Lentil (Lens culinaris Medikus) is an important component of rainfed farming systems in West Asia and North Africa; it is also grown under irrigation in Egypt and Sudan. Our objectives were to determine the adaptation of a range of lentil genotypes to a wide spectrum of moisture regimes. Thirty-four diverse genotypes were grown for two seasons (1984-1985 and 1985-1986) at three locations varying in water supply, in northern Syria and Lebanon. At one location (Tel Hadya, Syria), the crop was given two supplementary irrigation regimes. Variation in mean seed yield per plant was largely explained (R2 = 0.833**) by the variation in water supply. Two supplementary irrigations (50 mm each) resulted in a 20% increase in seed yield per plant. Genotypic performance was adequately summarized by genotype means and their linear responses to different levels of moisture supply, allowing selection of genotypes for either wet or dry conditions.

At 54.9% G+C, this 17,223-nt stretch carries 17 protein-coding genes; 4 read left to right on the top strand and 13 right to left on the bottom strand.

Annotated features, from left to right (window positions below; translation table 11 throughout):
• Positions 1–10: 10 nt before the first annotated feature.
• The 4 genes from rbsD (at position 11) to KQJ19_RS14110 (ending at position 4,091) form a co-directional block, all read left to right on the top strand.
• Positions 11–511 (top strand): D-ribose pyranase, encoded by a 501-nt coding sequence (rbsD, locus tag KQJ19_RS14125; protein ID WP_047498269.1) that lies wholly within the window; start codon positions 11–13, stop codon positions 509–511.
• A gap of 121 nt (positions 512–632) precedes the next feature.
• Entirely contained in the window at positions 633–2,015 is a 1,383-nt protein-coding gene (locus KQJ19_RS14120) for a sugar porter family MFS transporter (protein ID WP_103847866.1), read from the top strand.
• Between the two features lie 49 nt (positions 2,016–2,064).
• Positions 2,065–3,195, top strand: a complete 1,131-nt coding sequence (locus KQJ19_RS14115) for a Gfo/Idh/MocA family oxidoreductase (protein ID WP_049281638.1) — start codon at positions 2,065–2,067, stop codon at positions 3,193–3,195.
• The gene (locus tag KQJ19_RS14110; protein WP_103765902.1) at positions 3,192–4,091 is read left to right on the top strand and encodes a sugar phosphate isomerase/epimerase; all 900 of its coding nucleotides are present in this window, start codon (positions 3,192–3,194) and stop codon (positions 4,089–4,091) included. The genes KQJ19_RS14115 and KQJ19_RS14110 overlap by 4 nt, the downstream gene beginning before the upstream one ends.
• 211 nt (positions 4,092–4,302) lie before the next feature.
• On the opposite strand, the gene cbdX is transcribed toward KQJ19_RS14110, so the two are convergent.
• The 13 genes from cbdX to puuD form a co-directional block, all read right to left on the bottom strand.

|Publication status||Published - 1992|